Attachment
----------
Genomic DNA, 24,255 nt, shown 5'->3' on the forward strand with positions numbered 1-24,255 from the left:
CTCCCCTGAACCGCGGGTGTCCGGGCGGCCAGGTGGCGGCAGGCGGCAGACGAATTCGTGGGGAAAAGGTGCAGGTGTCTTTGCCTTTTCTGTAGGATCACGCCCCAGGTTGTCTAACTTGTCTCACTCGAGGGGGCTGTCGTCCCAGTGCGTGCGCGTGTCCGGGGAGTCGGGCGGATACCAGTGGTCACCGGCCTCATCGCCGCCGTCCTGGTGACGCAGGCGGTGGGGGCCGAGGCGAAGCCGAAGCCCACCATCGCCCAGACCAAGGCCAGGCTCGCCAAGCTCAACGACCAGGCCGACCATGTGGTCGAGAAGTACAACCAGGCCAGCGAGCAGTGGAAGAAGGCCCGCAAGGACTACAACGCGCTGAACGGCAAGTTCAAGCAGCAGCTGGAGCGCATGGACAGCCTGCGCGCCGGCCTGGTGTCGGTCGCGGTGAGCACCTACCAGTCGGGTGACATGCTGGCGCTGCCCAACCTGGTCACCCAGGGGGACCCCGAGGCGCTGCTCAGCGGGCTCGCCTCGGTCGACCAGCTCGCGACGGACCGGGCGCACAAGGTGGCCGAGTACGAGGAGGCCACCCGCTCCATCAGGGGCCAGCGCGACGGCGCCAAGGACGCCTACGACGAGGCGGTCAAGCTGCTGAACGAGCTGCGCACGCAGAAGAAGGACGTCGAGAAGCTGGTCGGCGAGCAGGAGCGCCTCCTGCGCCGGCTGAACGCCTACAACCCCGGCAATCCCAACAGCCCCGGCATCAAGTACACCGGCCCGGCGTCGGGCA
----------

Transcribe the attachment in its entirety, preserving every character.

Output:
Genomic DNA, 24,255 nt, shown 5'->3' on the forward strand with positions numbered 1-24,255 from the left:
CTCCCCTGAACCGCGGGTGTCCGGGCGGCCAGGTGGCGGCAGGCGGCAGACGAATTCGTGGGGAAAAGGTGCAGGTGTCTTTGCCTTTTCTGTAGGATCACGCCCCAGGTTGTCTAACTTGTCTCACTCGAGGGGGCTGTCGTCCCAGTGCGTGCGCGTGTCCGGGGAGTCGGGCGGATACCAGTGGTCACCGGCCTCATCGCCGCCGTCCTGGTGACGCAGGCGGTGGGGGCCGAGGCGAAGCCGAAGCCCACCATCGCCCAGACCAAGGCCAGGCTCGCCAAGCTCAACGACCAGGCCGACCATGTGGTCGAGAAGTACAACCAGGCCAGCGAGCAGTGGAAGAAGGCCCGCAAGGACTACAACGCGCTGAACGGCAAGTTCAAGCAGCAGCTGGAGCGCATGGACAGCCTGCGCGCCGGCCTGGTGTCGGTCGCGGTGAGCACCTACCAGTCGGGTGACATGCTGGCGCTGCCCAACCTGGTCACCCAGGGGGACCCCGAGGCGCTGCTCAGCGGGCTCGCCTCGGTCGACCAGCTCGCGACGGACCGGGCGCACAAGGTGGCCGAGTACGAGGAGGCCACCCGCTCCATCAGGGGCCAGCGCGACGGCGCCAAGGACGCCTACGACGAGGCGGTCAAGCTGCTGAACGAGCTGCGCACGCAGAAGAAGGACGTCGAGAAGCTGGTCGGCGAGCAGGAGCGCCTCCTGCGCCGGCTGAACGCCTACAACCCCGGCAATCCCAACAGCCCCGGCATCAAGTACACCGGCCCGGCGTCGGGCA